They Call Me Mud
It’s not fair to make such a physically imposing man walk a proverbial tightrope. Yet, that will likely always be the case with Muddy Waters’ son, Mud Morganfield. Both his large presence and vocal style inevitably recall his dad. In fact, Mark Wenner of the Nighthawks described playing and standing next to Mud, “downright scary” as Wenner recalled Mud’s striking resemblance to his dad. Fans will constantly be demanding his dad’s stuff. So, Mud looks for the best balance he can. Sometimes it works but often moving from smooth, jazzy R&B into a visceral slide guitar of his dad’s tunes is just too jolting.
Rick Kreher, producer and guitarist on much of the album describes the music on this disc as a “blues buffet,” with something for everyone. That’s because Mud was not raised in the Delta. Instead he grew up during the era of soul, Motown, and R&B. He was a bassist in bands that played much of that music, and one gets the sense this is his true comfort zone. He did write all the tunes except his dad’s two.
Aside from Muddy’s “Howling Wolf” and “Can’t Get No Grinding” as well as the B.B. King styled title track, the Chicago blues stompers “Rough Around the Edge” and “Walkin’ Cane,” the album offers mostly funk and R&B. One distinct highlight is the duet between Mud and his daughter Lashunda Williams on “Who Loves You.” Lashunda’s voice is so good, she leaves us wanting more from her. Mud plays bass on three tracks and adds horns on several tunes.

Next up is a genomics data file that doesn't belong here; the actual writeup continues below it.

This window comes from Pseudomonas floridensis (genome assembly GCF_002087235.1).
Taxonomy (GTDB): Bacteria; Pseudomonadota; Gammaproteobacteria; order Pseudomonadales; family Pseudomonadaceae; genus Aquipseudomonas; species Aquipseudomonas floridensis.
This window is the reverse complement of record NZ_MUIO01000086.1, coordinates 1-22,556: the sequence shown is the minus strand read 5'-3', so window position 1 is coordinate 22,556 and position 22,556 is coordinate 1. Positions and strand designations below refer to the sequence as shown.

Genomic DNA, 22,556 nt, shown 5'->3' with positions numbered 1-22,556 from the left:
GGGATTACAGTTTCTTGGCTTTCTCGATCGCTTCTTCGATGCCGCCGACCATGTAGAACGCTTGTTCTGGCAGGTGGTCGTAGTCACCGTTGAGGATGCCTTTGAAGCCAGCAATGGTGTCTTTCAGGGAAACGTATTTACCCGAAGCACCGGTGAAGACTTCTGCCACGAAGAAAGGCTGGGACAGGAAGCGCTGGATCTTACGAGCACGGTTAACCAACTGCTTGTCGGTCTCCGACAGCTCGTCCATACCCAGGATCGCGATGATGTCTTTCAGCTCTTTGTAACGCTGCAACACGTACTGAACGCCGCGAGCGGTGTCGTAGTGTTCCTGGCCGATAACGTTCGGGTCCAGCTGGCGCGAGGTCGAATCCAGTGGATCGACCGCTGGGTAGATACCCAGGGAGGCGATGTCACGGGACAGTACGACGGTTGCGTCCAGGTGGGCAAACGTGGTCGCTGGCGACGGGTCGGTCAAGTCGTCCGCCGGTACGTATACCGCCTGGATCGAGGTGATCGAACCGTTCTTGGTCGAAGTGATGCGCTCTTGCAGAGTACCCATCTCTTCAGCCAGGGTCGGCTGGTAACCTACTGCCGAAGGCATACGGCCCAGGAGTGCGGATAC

Notable blues musicians will jump at the chance to play with Mud, who is one step removed from blues royalty. As such, a dizzying cast of Chicago’s best grace the album. They include Billy Flynn on guitar, E. G. McDaniel on bass, harmonicist Studebaker John, pianist Sumito Ariyo Ariyoshi and Melvin “Pookie Stix” Williams on drums.” Harmonicist Billy Branch plays on the instrumental closer. Guitarist Mike Wheeler plays on several R&B based tunes. Anne Harris adds her fiddle to the father-daughter duet. Mud’s vocal damn close to his dad on both the two Muddy tunes and his baritone in “Oh Yeah,” it might make you do a double take.
This is Mud’s third album for Severn. Son of the Seventh Son, the first one also offered a mix but was more blues based. 2014’s For Pops, a traditional album featuring his dad’s tunes was nominated for a BMA. This one’s essentially a 50/50 split between classic blues and soul/R&B. While it’s all done well, be prepared for Mud to step away from dad’s vintage sound. Inevitably, he’ll never nor may he ever want to completely escape his dad’s shadow. In the meantime, give him his due.
- Jim Hynes
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